California law requires health-insurance plans that cover prescription medication to provide equitable coverage for contraception.
What is required? If a health-insurance plan provides coverage for outpatient prescription medication, it must provide coverage for a variety of Food and Drug Administration-approved prescription contraceptives, as designated by the insurer. If the insured's health-care provider determines that none of the methods designated by the insurer is medically appropriate, the insurer shall provide coverage for another FDA-approved prescription contraceptive prescribed by the insured's health-care provider.
To which insurance plans does the law apply? All health-care service plan contracts (except for specialized health-care service plan contracts) and certain disability insurance policies issued or renewed on or after January 1, 2000 that provide coverage for outpatient prescription medication.
Does the law contain a refusal clause, allowing certain employers and/or insurers to refuse to provide or pay for contraceptive coverage? Yes.
To whom does the refusal clause apply? Religious employers for whom contraception is contrary to their religious tenets.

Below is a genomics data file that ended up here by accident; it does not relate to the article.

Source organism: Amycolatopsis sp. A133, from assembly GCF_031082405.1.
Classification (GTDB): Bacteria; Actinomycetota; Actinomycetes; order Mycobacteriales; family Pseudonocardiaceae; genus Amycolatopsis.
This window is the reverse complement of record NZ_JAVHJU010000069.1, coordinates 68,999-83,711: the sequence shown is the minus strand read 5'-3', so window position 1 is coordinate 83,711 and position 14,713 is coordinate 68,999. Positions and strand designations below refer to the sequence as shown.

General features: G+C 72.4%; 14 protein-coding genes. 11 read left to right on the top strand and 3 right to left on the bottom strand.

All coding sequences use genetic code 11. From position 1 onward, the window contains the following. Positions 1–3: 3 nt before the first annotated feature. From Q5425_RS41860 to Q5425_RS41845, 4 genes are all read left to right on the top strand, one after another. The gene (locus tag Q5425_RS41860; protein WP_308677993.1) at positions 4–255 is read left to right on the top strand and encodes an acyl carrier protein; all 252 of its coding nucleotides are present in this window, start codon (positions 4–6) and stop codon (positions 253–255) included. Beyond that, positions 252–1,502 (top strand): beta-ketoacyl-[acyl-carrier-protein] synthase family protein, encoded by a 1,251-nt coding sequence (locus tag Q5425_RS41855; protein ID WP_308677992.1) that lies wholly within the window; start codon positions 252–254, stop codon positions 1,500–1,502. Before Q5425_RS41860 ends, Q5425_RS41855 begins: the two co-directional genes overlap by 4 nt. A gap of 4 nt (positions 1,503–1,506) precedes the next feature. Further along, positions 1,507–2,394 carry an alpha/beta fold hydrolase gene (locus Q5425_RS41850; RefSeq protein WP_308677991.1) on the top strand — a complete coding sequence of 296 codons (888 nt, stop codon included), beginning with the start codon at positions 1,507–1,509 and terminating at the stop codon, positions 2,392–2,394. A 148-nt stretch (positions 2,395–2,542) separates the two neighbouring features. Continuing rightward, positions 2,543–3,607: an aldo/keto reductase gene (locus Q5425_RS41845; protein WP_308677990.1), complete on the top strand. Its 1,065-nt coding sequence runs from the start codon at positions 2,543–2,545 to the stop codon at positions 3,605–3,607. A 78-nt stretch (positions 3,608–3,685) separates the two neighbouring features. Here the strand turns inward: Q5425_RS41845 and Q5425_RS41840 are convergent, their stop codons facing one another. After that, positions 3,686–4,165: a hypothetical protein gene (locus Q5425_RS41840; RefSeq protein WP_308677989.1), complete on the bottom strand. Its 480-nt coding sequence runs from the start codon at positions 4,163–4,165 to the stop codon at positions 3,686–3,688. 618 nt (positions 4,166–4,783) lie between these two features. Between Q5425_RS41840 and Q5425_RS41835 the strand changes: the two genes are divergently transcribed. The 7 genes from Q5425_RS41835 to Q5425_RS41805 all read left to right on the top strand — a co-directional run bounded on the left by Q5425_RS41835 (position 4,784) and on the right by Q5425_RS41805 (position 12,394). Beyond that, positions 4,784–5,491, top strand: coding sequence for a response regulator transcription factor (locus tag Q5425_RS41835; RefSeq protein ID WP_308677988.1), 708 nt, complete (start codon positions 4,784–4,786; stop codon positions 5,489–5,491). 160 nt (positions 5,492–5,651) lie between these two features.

What does the refusal clause allow? A religious employer may require issuers of its health-insurance plans to exclude coverage for contraception.
Is this refusal clause overbroad, jeopardizing insurance coverage for contraception for women? No. The law carefully defines the term "religious employer" as a nonprofit organization that has the purpose of inculcation of religious values and that primarily employs and serves persons who share the religious tenets of the entity. This definition appropriately covers religious entities but not broad-based entities that operate in the public sphere.
Does the law require the refusing entity to notify the persons affected? Yes. An employer exercising a refusal clause must provide written notice of the exclusions to prospective employees.
Are there circumstances under which a refusal clause may not be exercised? Yes. A refusal clause may not be used to exclude coverage for prescription contraception ordered for reasons other than contraceptive purposes, such as decreasing the risk of ovarian cancer or eliminating symptoms of menopause, or for prescription contraception necessary to preserve the life or health of an insured.
Does the law provide a mechanism for women to obtain contraceptive coverage if their employer exercises a refusal clause? No.
Has a court considered the constitutionality of this law? Yes. The California Supreme Court held that this law is constitutional under both federal and state constitutions. Catholic Charities of Sacramento, Inc. v. Superior Court, 85 P.3d 67 (Cal. 2004), cert. denied, 125 S. Ct. 53 (U.S. Oct. 4, 2004).Cal. Health & Safety Code § 1367.25 (Enacted 1999, Last Amended 2002); Cal. Ins. Code § 10123.196 (Enacted 1999).